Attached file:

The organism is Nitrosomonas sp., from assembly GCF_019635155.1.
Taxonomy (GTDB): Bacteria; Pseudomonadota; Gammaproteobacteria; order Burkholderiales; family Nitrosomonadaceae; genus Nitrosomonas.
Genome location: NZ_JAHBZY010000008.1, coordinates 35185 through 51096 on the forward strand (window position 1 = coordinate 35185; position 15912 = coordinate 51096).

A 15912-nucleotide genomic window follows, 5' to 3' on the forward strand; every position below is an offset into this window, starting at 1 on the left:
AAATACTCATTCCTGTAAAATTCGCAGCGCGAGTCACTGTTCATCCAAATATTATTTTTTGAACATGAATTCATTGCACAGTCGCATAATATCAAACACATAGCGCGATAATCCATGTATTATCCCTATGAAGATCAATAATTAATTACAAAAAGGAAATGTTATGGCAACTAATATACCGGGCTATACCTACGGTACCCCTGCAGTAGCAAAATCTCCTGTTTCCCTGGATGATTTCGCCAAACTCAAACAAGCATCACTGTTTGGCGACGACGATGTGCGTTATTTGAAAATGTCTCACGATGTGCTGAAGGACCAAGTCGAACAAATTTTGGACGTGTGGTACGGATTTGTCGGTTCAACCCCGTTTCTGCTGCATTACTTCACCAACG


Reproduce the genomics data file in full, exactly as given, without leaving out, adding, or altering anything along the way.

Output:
The organism is Nitrosomonas sp., from assembly GCF_019635155.1.
Taxonomy (GTDB): Bacteria; Pseudomonadota; Gammaproteobacteria; order Burkholderiales; family Nitrosomonadaceae; genus Nitrosomonas.
Genome location: NZ_JAHBZY010000008.1, coordinates 35185 through 51096 on the forward strand (window position 1 = coordinate 35185; position 15912 = coordinate 51096).

A 15912-nucleotide genomic window follows, 5' to 3' on the forward strand; every position below is an offset into this window, starting at 1 on the left:
AAATACTCATTCCTGTAAAATTCGCAGCGCGAGTCACTGTTCATCCAAATATTATTTTTTGAACATGAATTCATTGCACAGTCGCATAATATCAAACACATAGCGCGATAATCCATGTATTATCCCTATGAAGATCAATAATTAATTACAAAAAGGAAATGTTATGGCAACTAATATACCGGGCTATACCTACGGTACCCCTGCAGTAGCAAAATCTCCTGTTTCCCTGGATGATTTCGCCAAACTCAAACAAGCATCACTGTTTGGCGACGACGATGTGCGTTATTTGAAAATGTCTCACGATGTGCTGAAGGACCAAGTCGAACAAATTTTGGACGTGTGGTACGGATTTGTCGGTTCAACCCCGTTTCTGCTGCATTACTTCACCAACG